TaxProf Blog

Editor: Paul L. Caron, Dean
Pepperdine University School of Law

Wednesday, December 7, 2016

Grinberg Presents Issues To Consider In The EU State Aid Investigations Today At Pennsylvania

GrinbergItai Grinberg (Georgetown) presents Issues to Consider in the EU State Aid Investigations at Pennsylvania today as part of its Tax Policy Workshop Series hosted by Chris Sanchirico and Reed Shuldiner:

  • Washington Will Not Let Brussels Have the Last Word on Apple, Financial Times op-ed, Sept. 1, 2016
  • EU State Aid Investigations Demand an Aggressive Response, 83 Tax Notes Int'l 611 (Aug. 15, 2016) (Abstract: This article is the first in a multi-part series addressing the concerns raised by the European Commission’s state aid investigations. In this installment, the authors provide background on the state aid investigations and describe the ways in which these investigations represent a sharp departure from past commission practice. Subsequent pieces will respectively address the tax, investment law, and trade law concerns raised by the commission’s investigations.)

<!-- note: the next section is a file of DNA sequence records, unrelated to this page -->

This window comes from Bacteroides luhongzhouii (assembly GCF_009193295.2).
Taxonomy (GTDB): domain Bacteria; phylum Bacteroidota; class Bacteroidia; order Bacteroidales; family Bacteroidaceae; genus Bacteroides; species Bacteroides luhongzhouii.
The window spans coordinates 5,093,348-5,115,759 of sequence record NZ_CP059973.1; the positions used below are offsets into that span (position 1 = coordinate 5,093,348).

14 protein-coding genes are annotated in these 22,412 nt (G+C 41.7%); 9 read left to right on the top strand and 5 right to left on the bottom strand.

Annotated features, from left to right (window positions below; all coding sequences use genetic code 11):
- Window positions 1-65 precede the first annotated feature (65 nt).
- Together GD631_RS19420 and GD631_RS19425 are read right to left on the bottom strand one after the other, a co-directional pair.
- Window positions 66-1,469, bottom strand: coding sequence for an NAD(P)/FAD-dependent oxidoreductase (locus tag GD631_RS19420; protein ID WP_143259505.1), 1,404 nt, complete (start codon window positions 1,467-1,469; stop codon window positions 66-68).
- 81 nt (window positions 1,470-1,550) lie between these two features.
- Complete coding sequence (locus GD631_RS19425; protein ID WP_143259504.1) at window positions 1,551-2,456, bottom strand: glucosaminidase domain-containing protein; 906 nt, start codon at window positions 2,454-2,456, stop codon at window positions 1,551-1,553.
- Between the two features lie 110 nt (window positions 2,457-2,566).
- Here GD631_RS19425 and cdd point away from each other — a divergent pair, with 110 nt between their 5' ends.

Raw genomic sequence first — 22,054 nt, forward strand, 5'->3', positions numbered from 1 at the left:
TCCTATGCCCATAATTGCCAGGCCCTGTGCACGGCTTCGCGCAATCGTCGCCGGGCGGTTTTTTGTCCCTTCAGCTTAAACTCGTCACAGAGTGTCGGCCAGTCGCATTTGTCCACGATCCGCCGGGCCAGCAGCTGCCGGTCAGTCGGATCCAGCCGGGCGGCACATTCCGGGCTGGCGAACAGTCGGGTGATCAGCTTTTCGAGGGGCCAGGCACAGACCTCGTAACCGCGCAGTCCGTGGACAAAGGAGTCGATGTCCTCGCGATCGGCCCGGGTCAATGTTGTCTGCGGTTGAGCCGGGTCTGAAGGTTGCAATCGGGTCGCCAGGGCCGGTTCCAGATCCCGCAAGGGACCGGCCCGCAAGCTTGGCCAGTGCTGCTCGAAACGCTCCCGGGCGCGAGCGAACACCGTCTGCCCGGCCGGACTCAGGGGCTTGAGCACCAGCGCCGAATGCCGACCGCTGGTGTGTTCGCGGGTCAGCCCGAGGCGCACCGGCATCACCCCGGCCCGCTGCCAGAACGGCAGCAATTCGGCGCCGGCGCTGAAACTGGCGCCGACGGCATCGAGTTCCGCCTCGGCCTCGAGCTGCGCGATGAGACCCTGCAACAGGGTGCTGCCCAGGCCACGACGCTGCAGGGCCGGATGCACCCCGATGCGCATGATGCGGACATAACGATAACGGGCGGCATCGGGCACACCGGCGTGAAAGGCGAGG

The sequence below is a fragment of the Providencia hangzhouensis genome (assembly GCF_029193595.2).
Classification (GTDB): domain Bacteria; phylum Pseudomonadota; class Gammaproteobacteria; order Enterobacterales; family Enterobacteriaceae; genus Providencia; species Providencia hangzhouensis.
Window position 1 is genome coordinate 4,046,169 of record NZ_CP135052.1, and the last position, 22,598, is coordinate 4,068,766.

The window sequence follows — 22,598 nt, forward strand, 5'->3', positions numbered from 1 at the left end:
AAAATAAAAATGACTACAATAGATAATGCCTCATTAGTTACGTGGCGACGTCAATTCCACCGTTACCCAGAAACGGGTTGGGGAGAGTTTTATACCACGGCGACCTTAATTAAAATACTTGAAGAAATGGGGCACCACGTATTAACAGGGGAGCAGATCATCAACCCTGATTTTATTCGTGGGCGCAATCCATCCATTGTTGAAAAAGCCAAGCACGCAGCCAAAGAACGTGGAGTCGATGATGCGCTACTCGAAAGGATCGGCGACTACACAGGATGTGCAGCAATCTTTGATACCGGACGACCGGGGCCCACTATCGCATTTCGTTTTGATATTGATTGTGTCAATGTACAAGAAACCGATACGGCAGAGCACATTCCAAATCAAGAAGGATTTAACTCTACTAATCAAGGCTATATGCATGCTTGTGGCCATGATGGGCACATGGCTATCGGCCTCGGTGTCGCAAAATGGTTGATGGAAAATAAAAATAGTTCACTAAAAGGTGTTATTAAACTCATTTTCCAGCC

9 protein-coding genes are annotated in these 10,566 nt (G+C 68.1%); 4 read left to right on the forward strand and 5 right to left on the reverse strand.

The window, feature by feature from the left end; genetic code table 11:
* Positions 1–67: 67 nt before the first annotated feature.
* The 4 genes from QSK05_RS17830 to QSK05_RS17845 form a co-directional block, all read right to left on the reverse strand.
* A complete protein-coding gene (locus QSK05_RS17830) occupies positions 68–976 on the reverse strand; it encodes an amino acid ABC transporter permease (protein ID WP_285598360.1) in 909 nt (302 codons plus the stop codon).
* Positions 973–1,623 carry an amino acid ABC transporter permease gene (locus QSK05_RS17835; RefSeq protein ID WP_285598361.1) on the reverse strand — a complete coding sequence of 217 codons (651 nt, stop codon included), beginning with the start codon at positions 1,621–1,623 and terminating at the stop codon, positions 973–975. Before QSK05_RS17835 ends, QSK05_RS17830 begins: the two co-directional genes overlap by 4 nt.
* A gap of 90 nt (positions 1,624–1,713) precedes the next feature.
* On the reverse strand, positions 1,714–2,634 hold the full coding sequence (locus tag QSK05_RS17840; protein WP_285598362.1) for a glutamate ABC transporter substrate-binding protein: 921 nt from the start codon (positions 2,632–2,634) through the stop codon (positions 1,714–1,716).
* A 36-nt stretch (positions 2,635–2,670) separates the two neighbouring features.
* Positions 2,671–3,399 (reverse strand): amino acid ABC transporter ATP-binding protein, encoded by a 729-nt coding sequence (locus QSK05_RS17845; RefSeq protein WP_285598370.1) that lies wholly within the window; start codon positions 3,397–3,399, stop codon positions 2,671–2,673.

• Testimony, House Ways & Means Committee Hearing, The Global Tax Environment in 2016 and Implications for International Tax Reform (Feb. 24, 2016)
  • A Constructive U.S. Counter to EU State Aid Cases, 82 Tax Notes Int'l 167 (Jan. 11, 2016) (Abstract:  U.S. Treasury officials and members of Congress from both parties have expressed concern that the European Commission’s current state aid investigations are disproportionately targeting U.S.-based multinational enterprises. At the same time, a Treasury official recently suggested in congressional testimony that there are limits to what Treasury can do beyond strongly expressing its concerns to the commission. In that testimony, Treasury’s representative hinted at two specific pressure points: whether the state aid investigations could undermine U.S. tax treaties with EU member states; and whether any assessments paid by the foreign subsidiaries of U.S. MNEs as a result of state aid investigations would be creditable for U.S. income tax purposes.)

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